Bikers ride for Benji
Dozens of bikers gathered at Marinatown in North Fort Myers early Saturday morning to ride for a cause — to help the family of a child diagnosed with cancer.
Nearly 50 riders gathered at the Sea Craft Bar and Restaurant to sign up and pay $15 for the event that included a post-ride party with a band, a silent auction, a raffle and a 25-mile ride.
The Ride for Benji was an event to benefit Ben McGuigan and his family. They live in Pennsylvania and all proceeds are to go toward medical bills and other expenses.
Cristina Highhouse, event organizer and Benji’s aunt, said Ben was diagnosed with leukemia last year and is in the process of undergoing three years of treatment, including chemotherapy and spinal taps.
“Obviously that gets very expensive and the family has to travel two hours for treatment. So, we’re trying to get some money together to help them cover everyday expenses,” Highhouse said. “We can’t go up and see him because of COVID, and even a family a block away can’t see him, so we’re trying to build a bridge from here.”
Benji’s family has done many fundraising events up north, from raffles to spaghetti dinners, since Benji’s dad isn’t currently employed and his mom works from home. Some of the money goes toward medical bills, but most goes toward their everyday needs.
The event was put on by Hades Hounds, a biker group of retired first responders, who got a few other bike groups to participate.
“We reached out to Cristina when we saw her post and we told her we could help.” said Wes “Yolo” Heck, president of Hades Hounds, a motorcycle club for police officers, firefighters, military and others. “We’ve gotten about $2,500 in donations through raffles and it’s all going to them.”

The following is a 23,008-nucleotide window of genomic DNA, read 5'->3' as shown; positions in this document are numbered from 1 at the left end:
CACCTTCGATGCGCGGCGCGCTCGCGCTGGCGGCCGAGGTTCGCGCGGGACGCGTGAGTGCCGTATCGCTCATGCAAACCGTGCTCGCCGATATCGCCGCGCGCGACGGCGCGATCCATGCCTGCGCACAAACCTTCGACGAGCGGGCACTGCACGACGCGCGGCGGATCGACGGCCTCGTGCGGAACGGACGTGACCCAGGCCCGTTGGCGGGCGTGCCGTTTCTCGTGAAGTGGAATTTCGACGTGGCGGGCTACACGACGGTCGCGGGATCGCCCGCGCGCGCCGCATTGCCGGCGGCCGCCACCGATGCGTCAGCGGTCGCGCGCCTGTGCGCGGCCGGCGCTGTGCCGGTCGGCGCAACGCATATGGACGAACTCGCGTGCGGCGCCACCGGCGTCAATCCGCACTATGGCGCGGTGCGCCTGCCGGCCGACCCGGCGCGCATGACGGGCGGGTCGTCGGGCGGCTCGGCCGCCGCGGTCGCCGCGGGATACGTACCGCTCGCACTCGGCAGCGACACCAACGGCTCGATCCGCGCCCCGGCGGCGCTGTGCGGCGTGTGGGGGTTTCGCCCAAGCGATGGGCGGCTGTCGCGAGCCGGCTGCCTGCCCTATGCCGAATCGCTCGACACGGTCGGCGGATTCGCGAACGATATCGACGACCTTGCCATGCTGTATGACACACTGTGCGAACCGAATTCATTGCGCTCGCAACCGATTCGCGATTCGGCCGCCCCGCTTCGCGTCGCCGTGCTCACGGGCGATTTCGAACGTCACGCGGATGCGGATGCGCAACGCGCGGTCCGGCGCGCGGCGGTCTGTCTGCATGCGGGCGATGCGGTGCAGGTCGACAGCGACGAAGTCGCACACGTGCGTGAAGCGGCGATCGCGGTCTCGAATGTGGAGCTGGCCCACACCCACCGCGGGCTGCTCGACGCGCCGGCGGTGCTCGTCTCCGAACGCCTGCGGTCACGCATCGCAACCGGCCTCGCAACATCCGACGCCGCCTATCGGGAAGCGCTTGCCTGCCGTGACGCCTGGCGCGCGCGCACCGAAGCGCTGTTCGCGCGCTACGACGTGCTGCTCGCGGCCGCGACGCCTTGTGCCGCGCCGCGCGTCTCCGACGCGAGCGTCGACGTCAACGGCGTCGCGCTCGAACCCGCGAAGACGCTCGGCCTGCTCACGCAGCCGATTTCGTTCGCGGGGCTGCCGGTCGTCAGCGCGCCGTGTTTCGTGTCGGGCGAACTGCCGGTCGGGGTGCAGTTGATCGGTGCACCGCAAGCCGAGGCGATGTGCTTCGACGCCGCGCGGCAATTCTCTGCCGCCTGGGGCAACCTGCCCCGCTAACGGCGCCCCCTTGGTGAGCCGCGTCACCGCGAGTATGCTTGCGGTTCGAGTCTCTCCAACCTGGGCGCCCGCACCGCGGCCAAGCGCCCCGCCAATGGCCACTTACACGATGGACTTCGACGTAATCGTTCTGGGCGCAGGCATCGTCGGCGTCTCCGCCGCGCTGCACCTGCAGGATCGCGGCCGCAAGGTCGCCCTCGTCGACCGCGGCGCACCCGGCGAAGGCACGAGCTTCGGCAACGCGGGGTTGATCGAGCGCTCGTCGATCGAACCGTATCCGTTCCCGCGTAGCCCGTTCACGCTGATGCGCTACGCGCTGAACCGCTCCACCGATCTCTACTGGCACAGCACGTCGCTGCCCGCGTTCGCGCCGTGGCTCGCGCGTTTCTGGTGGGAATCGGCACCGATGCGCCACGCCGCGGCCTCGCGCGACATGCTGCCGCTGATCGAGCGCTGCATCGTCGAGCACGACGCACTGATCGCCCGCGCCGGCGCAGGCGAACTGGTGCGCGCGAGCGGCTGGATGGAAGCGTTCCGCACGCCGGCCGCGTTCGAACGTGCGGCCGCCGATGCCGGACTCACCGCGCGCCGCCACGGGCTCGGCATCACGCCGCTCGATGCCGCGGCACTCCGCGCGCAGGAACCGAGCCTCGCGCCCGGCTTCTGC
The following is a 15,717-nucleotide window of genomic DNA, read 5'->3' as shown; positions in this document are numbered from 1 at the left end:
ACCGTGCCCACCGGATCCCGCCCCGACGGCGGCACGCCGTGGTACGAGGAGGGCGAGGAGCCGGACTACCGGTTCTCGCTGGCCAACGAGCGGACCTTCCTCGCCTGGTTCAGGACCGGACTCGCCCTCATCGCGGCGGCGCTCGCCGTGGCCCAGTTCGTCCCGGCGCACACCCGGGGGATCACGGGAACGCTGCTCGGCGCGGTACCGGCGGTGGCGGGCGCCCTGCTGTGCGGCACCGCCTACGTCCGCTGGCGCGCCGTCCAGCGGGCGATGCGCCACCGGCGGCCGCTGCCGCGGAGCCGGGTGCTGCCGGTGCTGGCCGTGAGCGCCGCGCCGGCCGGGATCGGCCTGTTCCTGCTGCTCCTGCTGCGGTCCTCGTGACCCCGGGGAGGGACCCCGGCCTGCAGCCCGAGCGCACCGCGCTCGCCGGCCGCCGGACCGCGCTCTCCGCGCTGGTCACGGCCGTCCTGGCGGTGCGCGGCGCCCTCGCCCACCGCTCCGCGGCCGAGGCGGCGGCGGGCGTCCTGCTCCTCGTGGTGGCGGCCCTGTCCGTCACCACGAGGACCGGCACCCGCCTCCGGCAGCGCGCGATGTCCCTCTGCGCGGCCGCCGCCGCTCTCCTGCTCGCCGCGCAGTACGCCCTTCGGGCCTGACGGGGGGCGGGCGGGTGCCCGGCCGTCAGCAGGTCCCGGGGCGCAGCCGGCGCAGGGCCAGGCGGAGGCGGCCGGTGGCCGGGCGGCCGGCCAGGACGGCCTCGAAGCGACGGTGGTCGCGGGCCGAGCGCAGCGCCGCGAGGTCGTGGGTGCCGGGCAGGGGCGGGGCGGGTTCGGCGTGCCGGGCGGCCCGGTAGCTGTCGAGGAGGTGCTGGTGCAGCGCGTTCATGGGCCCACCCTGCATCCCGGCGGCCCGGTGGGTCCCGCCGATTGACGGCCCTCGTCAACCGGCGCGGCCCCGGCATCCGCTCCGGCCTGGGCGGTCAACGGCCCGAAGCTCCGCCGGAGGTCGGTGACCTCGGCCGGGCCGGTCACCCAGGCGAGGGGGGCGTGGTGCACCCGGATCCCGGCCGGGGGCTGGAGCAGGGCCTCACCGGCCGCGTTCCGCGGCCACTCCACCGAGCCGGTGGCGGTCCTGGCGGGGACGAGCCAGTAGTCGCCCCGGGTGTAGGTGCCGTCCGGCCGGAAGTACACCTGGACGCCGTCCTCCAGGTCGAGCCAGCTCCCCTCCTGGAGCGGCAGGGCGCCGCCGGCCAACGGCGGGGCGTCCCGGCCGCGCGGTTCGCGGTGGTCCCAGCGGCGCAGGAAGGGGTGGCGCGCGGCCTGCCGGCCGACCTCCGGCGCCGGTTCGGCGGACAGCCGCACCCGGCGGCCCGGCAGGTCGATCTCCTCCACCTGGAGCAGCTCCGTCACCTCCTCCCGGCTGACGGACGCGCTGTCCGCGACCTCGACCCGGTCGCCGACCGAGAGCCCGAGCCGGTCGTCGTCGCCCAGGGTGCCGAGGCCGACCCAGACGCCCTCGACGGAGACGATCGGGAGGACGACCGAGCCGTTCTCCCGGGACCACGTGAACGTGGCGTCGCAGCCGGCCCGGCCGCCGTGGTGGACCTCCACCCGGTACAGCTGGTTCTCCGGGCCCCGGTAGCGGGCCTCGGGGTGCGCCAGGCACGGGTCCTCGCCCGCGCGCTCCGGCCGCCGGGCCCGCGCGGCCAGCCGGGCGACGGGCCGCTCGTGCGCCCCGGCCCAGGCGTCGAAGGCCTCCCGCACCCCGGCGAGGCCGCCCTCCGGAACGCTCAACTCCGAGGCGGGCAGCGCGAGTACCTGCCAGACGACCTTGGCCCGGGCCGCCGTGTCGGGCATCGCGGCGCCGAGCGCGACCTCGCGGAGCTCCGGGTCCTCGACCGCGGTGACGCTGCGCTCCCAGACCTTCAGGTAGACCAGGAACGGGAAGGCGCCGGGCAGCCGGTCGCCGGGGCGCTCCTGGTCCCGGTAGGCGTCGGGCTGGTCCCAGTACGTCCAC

Other bike groups came out as well. The Loyal Warriors, another law enforcement biker group based out of Chicago, came out to support the family as it helps whenever the community needs it to help.
“To help somebody out who needs medical treatment is what we’re all about. It’s not just about ourselves, it’s about helping others,” said Jose “Coco” Velazquez of the Loyal Warriors.
“We support other law enforcement clubs the same way they support us. We have a network and we communicate with each other,” said Israel Calderon, another Loyal Warrior.
Ultimately, the idea was to let Benji and his family know there are people thinking about and helping him and trying the bridge the gap between him and his family members down south.
“We want to let them know that there are so many people down here who can take a day to acknowledge the fight he’s fighting,” Highhouse said. “Being here is hard. I think about him every day and this is my way of showing it.”